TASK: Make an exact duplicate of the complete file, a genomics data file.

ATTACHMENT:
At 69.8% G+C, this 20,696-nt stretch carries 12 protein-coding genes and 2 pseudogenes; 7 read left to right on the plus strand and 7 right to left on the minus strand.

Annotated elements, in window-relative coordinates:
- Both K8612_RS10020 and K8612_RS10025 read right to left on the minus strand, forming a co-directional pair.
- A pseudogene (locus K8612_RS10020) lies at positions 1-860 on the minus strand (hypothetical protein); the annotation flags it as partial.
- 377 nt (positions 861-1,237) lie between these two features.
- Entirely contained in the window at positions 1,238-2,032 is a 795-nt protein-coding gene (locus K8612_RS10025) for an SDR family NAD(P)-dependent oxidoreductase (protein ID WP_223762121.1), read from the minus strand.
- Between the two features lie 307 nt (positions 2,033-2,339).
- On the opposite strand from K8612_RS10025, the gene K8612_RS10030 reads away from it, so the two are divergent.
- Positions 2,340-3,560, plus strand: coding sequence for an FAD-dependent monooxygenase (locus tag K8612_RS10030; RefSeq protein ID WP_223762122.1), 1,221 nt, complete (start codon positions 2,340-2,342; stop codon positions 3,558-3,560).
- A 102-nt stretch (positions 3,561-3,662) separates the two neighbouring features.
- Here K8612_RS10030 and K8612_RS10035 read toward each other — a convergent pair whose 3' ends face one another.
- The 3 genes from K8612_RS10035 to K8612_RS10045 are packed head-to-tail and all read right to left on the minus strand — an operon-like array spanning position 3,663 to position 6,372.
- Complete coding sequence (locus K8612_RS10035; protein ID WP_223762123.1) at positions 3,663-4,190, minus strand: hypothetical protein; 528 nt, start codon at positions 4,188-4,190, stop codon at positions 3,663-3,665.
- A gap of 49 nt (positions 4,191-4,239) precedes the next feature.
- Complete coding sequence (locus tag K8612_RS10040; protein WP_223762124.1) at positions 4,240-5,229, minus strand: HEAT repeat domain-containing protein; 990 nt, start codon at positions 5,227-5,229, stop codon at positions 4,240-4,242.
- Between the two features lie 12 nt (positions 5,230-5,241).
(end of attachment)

At 69.8% G+C, this 20,696-nt stretch carries 12 protein-coding genes and 2 pseudogenes; 7 read left to right on the plus strand and 7 right to left on the minus strand.

Annotated elements, in window-relative coordinates:
- Both K8612_RS10020 and K8612_RS10025 read right to left on the minus strand, forming a co-directional pair.
- A pseudogene (locus K8612_RS10020) lies at positions 1-860 on the minus strand (hypothetical protein); the annotation flags it as partial.
- 377 nt (positions 861-1,237) lie between these two features.
- Entirely contained in the window at positions 1,238-2,032 is a 795-nt protein-coding gene (locus K8612_RS10025) for an SDR family NAD(P)-dependent oxidoreductase (protein ID WP_223762121.1), read from the minus strand.
- Between the two features lie 307 nt (positions 2,033-2,339).
- On the opposite strand from K8612_RS10025, the gene K8612_RS10030 reads away from it, so the two are divergent.
- Positions 2,340-3,560, plus strand: coding sequence for an FAD-dependent monooxygenase (locus tag K8612_RS10030; RefSeq protein ID WP_223762122.1), 1,221 nt, complete (start codon positions 2,340-2,342; stop codon positions 3,558-3,560).
- A 102-nt stretch (positions 3,561-3,662) separates the two neighbouring features.
- Here K8612_RS10030 and K8612_RS10035 read toward each other — a convergent pair whose 3' ends face one another.
- The 3 genes from K8612_RS10035 to K8612_RS10045 are packed head-to-tail and all read right to left on the minus strand — an operon-like array spanning position 3,663 to position 6,372.
- Complete coding sequence (locus K8612_RS10035; protein ID WP_223762123.1) at positions 3,663-4,190, minus strand: hypothetical protein; 528 nt, start codon at positions 4,188-4,190, stop codon at positions 3,663-3,665.
- A gap of 49 nt (positions 4,191-4,239) precedes the next feature.
- Complete coding sequence (locus tag K8612_RS10040; protein WP_223762124.1) at positions 4,240-5,229, minus strand: HEAT repeat domain-containing protein; 990 nt, start codon at positions 5,227-5,229, stop codon at positions 4,240-4,242.
- Between the two features lie 12 nt (positions 5,230-5,241).